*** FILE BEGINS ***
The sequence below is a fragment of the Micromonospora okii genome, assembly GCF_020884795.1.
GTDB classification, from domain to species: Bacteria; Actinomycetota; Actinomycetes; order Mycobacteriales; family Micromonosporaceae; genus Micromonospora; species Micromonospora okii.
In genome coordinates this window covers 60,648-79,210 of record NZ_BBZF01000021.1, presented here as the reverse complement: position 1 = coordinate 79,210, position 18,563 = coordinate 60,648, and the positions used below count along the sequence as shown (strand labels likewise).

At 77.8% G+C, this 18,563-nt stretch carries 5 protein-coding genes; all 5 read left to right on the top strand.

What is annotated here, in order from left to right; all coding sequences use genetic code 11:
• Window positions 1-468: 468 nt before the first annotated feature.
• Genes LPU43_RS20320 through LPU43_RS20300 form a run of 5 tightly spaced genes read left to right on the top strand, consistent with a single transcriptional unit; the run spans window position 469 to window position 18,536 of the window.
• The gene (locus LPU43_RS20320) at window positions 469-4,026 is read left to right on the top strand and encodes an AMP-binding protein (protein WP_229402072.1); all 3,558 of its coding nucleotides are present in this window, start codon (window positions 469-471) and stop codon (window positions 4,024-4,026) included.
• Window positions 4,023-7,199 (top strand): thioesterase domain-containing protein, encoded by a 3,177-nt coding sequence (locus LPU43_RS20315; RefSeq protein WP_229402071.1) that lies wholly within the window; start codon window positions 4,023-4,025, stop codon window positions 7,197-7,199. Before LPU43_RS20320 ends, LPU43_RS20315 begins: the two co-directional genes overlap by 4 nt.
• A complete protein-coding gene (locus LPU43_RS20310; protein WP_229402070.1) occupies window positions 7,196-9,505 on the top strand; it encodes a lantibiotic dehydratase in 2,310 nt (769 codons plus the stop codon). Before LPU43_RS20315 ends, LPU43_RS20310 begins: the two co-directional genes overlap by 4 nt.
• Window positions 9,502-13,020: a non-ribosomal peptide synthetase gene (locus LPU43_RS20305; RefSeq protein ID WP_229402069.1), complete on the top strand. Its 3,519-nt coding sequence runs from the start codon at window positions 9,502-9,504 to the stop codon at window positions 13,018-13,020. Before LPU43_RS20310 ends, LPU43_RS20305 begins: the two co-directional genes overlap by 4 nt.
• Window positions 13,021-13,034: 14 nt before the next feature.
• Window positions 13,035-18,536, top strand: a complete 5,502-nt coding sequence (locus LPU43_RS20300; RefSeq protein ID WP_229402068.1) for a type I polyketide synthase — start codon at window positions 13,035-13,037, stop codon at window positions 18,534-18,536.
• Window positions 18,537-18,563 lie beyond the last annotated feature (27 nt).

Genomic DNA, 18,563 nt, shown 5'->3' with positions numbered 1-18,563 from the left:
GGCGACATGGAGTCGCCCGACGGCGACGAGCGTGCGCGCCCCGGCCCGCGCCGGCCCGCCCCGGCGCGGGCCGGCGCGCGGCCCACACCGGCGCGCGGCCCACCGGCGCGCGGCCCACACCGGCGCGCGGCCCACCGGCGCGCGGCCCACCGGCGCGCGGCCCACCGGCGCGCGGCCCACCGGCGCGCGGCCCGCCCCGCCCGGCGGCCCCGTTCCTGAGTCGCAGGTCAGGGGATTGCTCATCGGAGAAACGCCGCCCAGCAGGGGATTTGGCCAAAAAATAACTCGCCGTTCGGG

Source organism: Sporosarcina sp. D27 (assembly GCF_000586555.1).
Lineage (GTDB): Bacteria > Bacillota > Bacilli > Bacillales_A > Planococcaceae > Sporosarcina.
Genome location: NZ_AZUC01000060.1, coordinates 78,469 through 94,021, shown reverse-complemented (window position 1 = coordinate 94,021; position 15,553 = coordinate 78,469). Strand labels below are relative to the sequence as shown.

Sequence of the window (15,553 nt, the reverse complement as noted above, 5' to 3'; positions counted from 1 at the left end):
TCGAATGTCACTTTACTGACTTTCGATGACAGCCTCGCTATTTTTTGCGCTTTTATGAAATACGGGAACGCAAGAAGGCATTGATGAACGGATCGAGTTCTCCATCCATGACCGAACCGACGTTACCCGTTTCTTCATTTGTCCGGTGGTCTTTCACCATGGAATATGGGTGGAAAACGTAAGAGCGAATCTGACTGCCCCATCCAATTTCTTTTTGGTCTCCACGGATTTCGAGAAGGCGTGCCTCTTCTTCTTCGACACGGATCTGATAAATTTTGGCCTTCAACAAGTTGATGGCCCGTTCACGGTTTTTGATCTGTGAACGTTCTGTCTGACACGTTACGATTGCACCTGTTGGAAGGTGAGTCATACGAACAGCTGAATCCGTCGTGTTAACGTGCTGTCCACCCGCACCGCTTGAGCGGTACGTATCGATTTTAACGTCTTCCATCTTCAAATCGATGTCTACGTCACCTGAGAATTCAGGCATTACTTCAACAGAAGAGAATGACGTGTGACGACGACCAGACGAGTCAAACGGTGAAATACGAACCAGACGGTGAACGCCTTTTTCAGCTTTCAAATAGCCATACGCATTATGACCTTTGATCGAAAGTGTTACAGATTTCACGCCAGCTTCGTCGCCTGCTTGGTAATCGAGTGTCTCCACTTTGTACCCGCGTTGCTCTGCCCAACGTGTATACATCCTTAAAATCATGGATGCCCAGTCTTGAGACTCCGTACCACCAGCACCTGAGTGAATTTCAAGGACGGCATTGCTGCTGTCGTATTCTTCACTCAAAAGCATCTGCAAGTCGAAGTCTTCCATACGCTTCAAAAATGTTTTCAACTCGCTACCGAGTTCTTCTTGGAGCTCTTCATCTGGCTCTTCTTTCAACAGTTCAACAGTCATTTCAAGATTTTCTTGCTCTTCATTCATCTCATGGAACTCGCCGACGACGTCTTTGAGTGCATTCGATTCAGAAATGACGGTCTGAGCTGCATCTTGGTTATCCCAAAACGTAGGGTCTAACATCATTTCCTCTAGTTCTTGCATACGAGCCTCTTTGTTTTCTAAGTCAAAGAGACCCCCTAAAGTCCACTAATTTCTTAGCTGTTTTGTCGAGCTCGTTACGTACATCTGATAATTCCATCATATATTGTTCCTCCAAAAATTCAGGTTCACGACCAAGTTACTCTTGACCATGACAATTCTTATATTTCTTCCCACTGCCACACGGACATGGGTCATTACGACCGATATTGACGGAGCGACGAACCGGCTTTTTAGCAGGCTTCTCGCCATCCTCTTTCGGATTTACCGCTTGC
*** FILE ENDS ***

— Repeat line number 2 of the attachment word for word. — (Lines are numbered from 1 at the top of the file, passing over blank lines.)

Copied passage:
GTDB classification, from domain to species: Bacteria; Actinomycetota; Actinomycetes; order Mycobacteriales; family Micromonosporaceae; genus Micromonospora; species Micromonospora okii.